5. Custard – homemade pouring custard recipe here (“Creme Anglaise”). if you use store bought, pimping it up goes a long way to make it a bit special! Just stir in a bit of vanilla bean paste which will give it those lovely little black vanilla bean specks and improves the flavour.
(PS Difference between homemade and store bought is richness. Homemade custard has a much more luxurious mouthfeel)
6. Serving – cake is moist and so full flavoured it’s wonderful eaten plain. But for an extra special touch, serve with custard – see note above.
7. Storage – I’ve kept it for a month in an airtight container in the fridge and it was good as it was freshly made (at room temperature). Having researched online, looks like 2 to 3 months is the general consensus (for fridge) and a year in the freezer (for this sort of cake, with no alcohol.
8. Serving size – if you cut small slices into rectangles (see custard pouring photo), remembering this is RICH and dense, then it will serve 20 – 25 people. You will be amazed how HEAVY this cake is!
DECORATING – Traditional white Christmas Cake (also see VIDEO & STEP PHOTOS below recipe card):
- Best to use a cake turntable or similar (I used a small lazy susan!)
- Marzipan layer mainly for creating perfect smooth surface for fondant layer.
- Dust work surface with icing sugar. Shape marzipan into a disc then roll out so it’s large enough to cover cake and sides (250g/8oz marzipan covers this cake perfectly with some excess).
- Roll marzipan onto rolling pin, then unroll it over the cake.
- Drape over cake, stretching and pressing to cover sides with as few pleats as possible. Use wet table eating knife to smooth pleats, doesn’t need to look perfect – this is Layer 1 to smooth cake, plus also for the subtle almond flavour.
Fondant: Dust work surface with more icing sugar, shape into disc, roll out and cover cake as you did with the marzipan.
Quilting decorative side (pictured in post and in video):
- Use something with a clean edge but not as sharp as a knife (I used a cake server).
- Press on a 45 degree angle on side of cake about 2.5 cm / 1″ apart all around the cake, then 45 degrees in the opposite direction to create “diamond”.
- Dip the blunt end of a wooden skewer into water, then press a light indent into fondant on intersection of diamond.
- Then press in a silver ball (water makes it stick). Repeat all around.
- Top with cherries, dusting with icing sugar, give it a grand spin to admire your work and serve!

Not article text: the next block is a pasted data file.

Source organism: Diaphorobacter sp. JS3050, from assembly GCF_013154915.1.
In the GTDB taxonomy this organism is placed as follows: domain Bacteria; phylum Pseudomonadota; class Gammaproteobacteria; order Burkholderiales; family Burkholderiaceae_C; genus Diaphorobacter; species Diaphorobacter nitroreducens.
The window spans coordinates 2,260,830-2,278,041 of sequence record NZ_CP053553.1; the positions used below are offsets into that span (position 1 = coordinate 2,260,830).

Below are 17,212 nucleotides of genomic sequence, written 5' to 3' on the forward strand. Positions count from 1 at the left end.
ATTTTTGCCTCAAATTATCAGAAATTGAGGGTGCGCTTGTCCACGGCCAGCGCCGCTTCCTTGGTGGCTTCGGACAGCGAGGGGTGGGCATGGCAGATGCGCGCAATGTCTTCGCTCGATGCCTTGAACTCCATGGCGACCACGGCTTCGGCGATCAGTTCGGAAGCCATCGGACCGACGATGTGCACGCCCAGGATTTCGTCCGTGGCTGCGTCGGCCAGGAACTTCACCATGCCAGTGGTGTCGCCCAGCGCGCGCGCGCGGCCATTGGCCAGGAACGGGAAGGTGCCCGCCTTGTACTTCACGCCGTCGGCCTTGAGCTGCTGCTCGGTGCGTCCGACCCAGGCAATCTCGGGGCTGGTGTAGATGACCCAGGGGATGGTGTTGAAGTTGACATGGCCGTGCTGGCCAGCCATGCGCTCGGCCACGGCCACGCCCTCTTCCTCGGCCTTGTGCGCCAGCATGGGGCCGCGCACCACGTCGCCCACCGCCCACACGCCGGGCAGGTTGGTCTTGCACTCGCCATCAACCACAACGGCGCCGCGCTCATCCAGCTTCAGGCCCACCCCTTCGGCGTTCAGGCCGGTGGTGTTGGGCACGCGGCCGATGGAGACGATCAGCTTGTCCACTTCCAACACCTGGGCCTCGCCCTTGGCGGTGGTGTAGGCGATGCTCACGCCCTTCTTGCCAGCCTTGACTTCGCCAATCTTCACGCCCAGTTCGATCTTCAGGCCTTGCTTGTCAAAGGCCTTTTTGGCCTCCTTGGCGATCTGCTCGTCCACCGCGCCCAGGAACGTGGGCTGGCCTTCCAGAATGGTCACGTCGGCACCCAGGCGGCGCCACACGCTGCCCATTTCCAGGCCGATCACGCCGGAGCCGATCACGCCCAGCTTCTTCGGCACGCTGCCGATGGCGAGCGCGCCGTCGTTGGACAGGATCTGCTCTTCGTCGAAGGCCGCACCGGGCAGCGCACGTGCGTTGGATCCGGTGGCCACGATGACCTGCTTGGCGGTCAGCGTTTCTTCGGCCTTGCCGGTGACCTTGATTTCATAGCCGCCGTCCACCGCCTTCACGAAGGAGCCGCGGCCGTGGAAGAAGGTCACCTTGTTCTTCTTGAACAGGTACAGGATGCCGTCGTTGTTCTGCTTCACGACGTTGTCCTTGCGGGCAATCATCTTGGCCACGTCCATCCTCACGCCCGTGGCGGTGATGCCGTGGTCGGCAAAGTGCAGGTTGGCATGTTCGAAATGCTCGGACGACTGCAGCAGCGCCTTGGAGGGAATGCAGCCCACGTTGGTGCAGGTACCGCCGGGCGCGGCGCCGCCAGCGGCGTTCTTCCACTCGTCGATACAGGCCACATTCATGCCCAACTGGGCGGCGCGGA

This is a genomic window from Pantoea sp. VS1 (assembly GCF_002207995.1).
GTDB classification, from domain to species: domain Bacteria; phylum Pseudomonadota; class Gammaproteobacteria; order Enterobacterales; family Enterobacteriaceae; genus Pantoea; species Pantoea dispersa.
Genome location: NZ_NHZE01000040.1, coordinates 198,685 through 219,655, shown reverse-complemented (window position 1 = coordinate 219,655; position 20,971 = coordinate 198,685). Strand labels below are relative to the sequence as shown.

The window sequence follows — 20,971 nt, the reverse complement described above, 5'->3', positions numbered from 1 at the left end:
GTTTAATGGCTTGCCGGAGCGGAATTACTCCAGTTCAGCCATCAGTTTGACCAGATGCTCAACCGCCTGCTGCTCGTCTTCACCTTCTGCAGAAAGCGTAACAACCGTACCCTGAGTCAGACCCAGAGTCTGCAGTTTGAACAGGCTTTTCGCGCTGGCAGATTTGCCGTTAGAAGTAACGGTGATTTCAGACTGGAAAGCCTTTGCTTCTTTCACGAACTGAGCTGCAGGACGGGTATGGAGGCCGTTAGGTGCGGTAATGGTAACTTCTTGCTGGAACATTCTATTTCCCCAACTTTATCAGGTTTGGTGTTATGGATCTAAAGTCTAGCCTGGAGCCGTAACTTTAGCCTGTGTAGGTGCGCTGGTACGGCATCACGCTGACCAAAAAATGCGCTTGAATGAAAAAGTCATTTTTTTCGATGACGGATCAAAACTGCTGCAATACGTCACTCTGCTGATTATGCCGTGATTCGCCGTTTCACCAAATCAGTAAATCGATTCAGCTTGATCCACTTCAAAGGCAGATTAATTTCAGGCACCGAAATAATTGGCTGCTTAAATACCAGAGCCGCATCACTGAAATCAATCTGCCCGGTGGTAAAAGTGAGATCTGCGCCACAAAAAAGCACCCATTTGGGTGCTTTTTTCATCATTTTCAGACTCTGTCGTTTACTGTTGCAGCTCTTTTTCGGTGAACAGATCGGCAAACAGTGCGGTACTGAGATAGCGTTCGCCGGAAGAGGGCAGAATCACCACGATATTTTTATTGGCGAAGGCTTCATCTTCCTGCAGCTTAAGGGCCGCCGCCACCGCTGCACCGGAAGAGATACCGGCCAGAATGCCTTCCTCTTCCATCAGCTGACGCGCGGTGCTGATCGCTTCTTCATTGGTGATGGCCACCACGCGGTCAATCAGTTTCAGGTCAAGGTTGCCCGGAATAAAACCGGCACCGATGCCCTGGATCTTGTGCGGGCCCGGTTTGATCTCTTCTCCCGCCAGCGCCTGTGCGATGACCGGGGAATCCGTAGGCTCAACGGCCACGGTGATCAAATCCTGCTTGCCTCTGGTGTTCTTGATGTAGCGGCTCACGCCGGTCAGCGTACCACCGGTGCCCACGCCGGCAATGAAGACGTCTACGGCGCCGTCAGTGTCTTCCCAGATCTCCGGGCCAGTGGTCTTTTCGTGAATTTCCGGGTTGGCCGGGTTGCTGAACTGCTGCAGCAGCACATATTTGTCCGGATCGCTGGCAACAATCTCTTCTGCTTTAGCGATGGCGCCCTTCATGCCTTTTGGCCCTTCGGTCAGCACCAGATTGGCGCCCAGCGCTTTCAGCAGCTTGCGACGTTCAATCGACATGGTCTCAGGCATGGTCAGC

General note: Marzipan is prone to cracking and tearing but it doesn’t matter because marzipan layer is to create a smooth finish for the fondant layer. Fondant is easier to work with, but you need to be more careful because it’s the “pretty” layer. BUT any tears or rough patches can be smoothed out using the side of a wet table knife and / or patching up with excess bits of fondant. The wet knife softens the fondant so you can “spread” it to seal cracks.
Calories: 388cal (19%)Carbohydrates: 64g (21%)Protein: 4g (8%)Fat: 15g (23%)Saturated Fat: 9g (56%)Cholesterol: 38mg (13%)Sodium: 127mg (6%)Potassium: 413mg (12%)Fiber: 3g (13%)Sugar: 37g (41%)Vitamin A: 469IU (9%)Vitamin C: 1mg (1%)Calcium: 50mg (5%)Iron: 2mg (11%)
Originally published December 2019. Republished December 2020 – no change to recipe, just tidied up some of the writing!
How to ice Christmas Cake with fondant
The pictured cake in this post is decorated with a layer of marzipan (almond flavoured frosting) then topped with white fondant. This combination of marzipan + fondant is a traditional way to decorate Christmas Cake. Marzipan is for flavour and also to create a smooth surface for the fondant.
A visual of the steps is included in the recipe video above the recipe card, and below in photos.
What you need
250g / 8oz of each “ready to roll” marzipan and white fondant, sold in the baking aisle of grocery stores.
How to apply marzipan and fondant to Christmas Cake
Use a cake turn table, if you have one. I used a lazy susan!
- Dust work surface with icing sugar (powdered sugar) and shape marzipan into a disc;
- Roll marzipan out so it’s large enough to cover the sides of the cake;
- Roll the marzipan lightly around the rolling pin (best way to handle because marzipan is prone to tearing, can’t pick it up);
- Then unroll it over the cake;
- Gently press down around the sides, making it as smooth as possible and stretching / adjusting as needed to avoid “pleats”. Don’t get too hung up about perfection here – this layer is to create a smooth surface for the fondant layer;
- Trim off excess using a knife;
- Roll out fondant the same way as the marzipan, including rolling it around the rolling pin to transfer to the cake;
- Unroll over the cake, then gently press down the side of the cake, stretching gently as needed to make it fit with no pleats.
TIP: If you have cracks / crevices / tears, just wet a table knife then use it to “smear” the fondant to seal the cracks. Use small pinches of surplus fondant if needed.
How to decorate side of cake
Here’s how I decorated the side of the cake:
Use something with a clean edge but not as sharp as a knife (I used a cake server).
- Press on a 45 degree angle on side of cake about 2.5 cm / 1″ apart all around the cake;
- Then 45 degrees in the opposite direction to create “diamond”;
- Dip the blunt end of a wooden skewer into water, then press a light indent into fondant on intersection of diamond. Then press in a silver ball (water makes it stick). Repeat all around; and
- Top with cherries, dusting with icing sugar, give it a grand spin to admire your work and serve!
Life of Dozer
Too much Christmas cheer – and not enough cake, according to him! No Christmas Cake for Dozer. Dried fruit is bad for dogs!